Is it Too Late to Express Gratitude?

I know, I know, I’m coming late to the gratitude party.  Nevertheless, we all know that feeling and expressing gratitude matter at all times of the year.

I am not going to make a gratitude list here, although I certainly feel profound gratitude towards many people in my life from the past and present.  I am going to thank one group, and I’m going to keep it short.

This giant, big-ass shout-out of gratitude goes to my Spanish 204 class from this term.  Why them?  Because they are freaking adorable.  They are the most adorable class I have ever taught, and I have been fond of very many classes and students over my (gulp) 30-year teaching career.  Not one of the students in the class will read this post, but I certainly hope they all know how much I have appreciated sharing every Monday, Wednesday, and Friday morning with them.

These 15 students, every single one of them, have said “hello” and “goodbye” to me every single day—always in Spanish, always sincerely.  They have greeted and taken leave, sometimes in their tired, unshowered, groggy, and decidedly collegiate states, but always as a sincere, kind, slow gesture.  I ask how they are doing, and they actually tell me, always in Spanish—not always the most perfect Spanish, but always their most perfect Spanish—and then, unfailingly, to a person, they ask how I’m doing and listen to the answer.

As the semester has advanced, the students have also asked each other—strangers at first, but now, I think, real friends—how things are going.  They listen to the answer and take note.  I find it particularly significant that, when they emerge from group discussions and report back, they almost always report on each other, rather than speaking first about themselves.  They are extraordinary in the care they take of each other and of me.  This class has a community-based learning component, which means that each of the students works for at least one hour a week in our Latinx community.  Maybe this means the class somewhat self-selected in terms of interest in others and general big-heartedness.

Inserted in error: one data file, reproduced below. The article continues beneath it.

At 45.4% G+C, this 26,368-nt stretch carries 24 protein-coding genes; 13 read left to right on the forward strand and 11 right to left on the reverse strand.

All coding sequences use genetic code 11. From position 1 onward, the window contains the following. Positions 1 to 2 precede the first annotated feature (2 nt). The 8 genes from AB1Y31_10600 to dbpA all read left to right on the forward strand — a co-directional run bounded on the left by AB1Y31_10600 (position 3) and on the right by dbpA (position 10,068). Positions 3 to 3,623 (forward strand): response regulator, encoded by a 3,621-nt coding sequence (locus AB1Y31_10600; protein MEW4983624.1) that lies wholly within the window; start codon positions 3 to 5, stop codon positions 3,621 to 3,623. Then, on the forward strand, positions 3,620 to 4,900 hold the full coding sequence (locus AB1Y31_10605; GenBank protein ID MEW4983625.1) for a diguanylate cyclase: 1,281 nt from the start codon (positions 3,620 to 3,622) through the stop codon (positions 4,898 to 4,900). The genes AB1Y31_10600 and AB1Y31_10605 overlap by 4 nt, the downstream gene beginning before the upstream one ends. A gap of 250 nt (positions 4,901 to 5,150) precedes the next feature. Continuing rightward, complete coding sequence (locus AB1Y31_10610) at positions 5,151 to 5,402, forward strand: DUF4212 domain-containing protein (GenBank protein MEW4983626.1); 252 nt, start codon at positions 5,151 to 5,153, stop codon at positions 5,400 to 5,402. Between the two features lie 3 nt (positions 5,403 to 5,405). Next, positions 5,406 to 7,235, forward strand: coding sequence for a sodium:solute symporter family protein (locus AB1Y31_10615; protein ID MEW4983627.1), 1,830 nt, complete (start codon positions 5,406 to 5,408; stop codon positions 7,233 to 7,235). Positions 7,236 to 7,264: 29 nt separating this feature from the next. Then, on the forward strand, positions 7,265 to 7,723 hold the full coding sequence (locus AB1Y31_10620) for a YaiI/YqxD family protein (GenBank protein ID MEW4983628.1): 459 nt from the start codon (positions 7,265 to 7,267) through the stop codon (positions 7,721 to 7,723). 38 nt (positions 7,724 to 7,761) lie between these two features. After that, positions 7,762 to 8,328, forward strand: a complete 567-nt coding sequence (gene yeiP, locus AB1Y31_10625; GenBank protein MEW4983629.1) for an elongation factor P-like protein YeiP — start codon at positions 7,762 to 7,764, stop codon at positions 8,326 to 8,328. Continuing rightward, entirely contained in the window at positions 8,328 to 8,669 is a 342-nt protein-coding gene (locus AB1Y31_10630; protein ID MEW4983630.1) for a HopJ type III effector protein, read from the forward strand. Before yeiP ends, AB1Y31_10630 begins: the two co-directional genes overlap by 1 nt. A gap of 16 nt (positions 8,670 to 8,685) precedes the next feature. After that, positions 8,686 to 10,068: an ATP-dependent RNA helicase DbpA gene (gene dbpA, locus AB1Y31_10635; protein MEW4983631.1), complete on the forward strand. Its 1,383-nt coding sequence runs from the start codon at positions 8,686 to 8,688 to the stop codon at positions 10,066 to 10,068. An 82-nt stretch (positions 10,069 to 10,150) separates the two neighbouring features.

We have laughed heartily together—over their hilarious skits, our silly plays on words, and experiences they have had on campus or in our community.  I laughed all the way to tears one morning when a group presented their newscast, complete with a commercial with a musical performance to sell cat food.  Is it not also adorable that, in an effort to say “wait list” (lista de espera), a student said “hope list” (lista de esperanza)?  I just love these things, even after so many years in the teaching trenches.

We have also huddled together on some days, hushed and chastened by tragic national news of more violence and death, more separation and anguish, and by local news of more overt expressions of racism.

This lovely class has made me think of a kind of a formula, something like “self + going beyond self + other = love,” or, more simply, “self + another = us.”  I am more than grateful to have been able to spend every Monday, Wednesday, and Friday of this term with this special group of students.

Funny Women

Old joke: Question: How many feminists does it take to change a light bulb? Answer: That is not funny.

It turns out: Feminists are damned funny.  This includes Michelle Wolf.

Confession: For about five years now, I have wanted to learn how to write, launch, and perform a stand-up routine.  That’s why I’m fascinated with the television show “The Marvelous Mrs. Maisel,” created by Amy Sherman-Palladino and starring Rachel Brosnahan.  In the show, 1960s upper-crust housewife and mother Midge Maisel learns to fashion “the tight ten,” the perfectly pitched ten-minute routine of the stand-up comic.  I am not hilarious, but I am sometimes pretty good at recognizing and recounting unusual stories, which might work towards a tight 45 seconds.  Gender-bending situations, misunderstandings between and among languages, and mishaps of menstruation, maternity, and menopause would have to be developed to get the other nine minutes and 15 seconds.  I would want to undo some of the work of the Andrew Dice Clays of the world and celebrate the hilarity of more contemporary comedians, who are accomplished and much less overtly misogynistic, if not outright feminist. Who knows, a girl can dream, right?